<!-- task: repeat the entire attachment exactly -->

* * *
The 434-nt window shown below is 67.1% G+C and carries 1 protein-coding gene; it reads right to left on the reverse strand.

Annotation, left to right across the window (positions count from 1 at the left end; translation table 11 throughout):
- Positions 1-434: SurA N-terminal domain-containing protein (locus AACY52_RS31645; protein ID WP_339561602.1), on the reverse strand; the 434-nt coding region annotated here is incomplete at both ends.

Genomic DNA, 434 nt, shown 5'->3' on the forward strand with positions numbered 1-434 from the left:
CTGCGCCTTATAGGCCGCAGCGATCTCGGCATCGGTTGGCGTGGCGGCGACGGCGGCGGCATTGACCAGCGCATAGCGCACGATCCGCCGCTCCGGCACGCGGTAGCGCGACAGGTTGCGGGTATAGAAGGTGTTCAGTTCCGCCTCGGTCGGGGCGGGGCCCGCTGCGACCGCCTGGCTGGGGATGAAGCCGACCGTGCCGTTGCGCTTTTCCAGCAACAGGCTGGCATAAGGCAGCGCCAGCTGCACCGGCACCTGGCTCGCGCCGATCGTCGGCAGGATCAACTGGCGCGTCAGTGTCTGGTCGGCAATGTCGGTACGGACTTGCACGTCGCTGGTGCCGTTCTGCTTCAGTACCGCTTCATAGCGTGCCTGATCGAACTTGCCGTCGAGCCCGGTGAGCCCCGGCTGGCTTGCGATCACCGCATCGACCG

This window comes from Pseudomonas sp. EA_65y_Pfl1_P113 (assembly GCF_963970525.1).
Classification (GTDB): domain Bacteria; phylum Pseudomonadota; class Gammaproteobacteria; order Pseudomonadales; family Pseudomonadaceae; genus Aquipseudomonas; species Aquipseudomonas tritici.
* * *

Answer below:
The 434-nt window shown below is 67.1% G+C and carries 1 protein-coding gene; it reads right to left on the reverse strand.

Annotation, left to right across the window (positions count from 1 at the left end; translation table 11 throughout):
- Positions 1-434: SurA N-terminal domain-containing protein (locus AACY52_RS31645; protein ID WP_339561602.1), on the reverse strand; the 434-nt coding region annotated here is incomplete at both ends.

Genomic DNA, 434 nt, shown 5'->3' on the forward strand with positions numbered 1-434 from the left:
CTGCGCCTTATAGGCCGCAGCGATCTCGGCATCGGTTGGCGTGGCGGCGACGGCGGCGGCATTGACCAGCGCATAGCGCACGATCCGCCGCTCCGGCACGCGGTAGCGCGACAGGTTGCGGGTATAGAAGGTGTTCAGTTCCGCCTCGGTCGGGGCGGGGCCCGCTGCGACCGCCTGGCTGGGGATGAAGCCGACCGTGCCGTTGCGCTTTTCCAGCAACAGGCTGGCATAAGGCAGCGCCAGCTGCACCGGCACCTGGCTCGCGCCGATCGTCGGCAGGATCAACTGGCGCGTCAGTGTCTGGTCGGCAATGTCGGTACGGACTTGCACGTCGCTGGTGCCGTTCTGCTTCAGTACCGCTTCATAGCGTGCCTGATCGAACTTGCCGTCGAGCCCGGTGAGCCCCGGCTGGCTTGCGATCACCGCATCGACCG

This window comes from Pseudomonas sp. EA_65y_Pfl1_P113 (assembly GCF_963970525.1).
Classification (GTDB): domain Bacteria; phylum Pseudomonadota; class Gammaproteobacteria; order Pseudomonadales; family Pseudomonadaceae; genus Aquipseudomonas; species Aquipseudomonas tritici.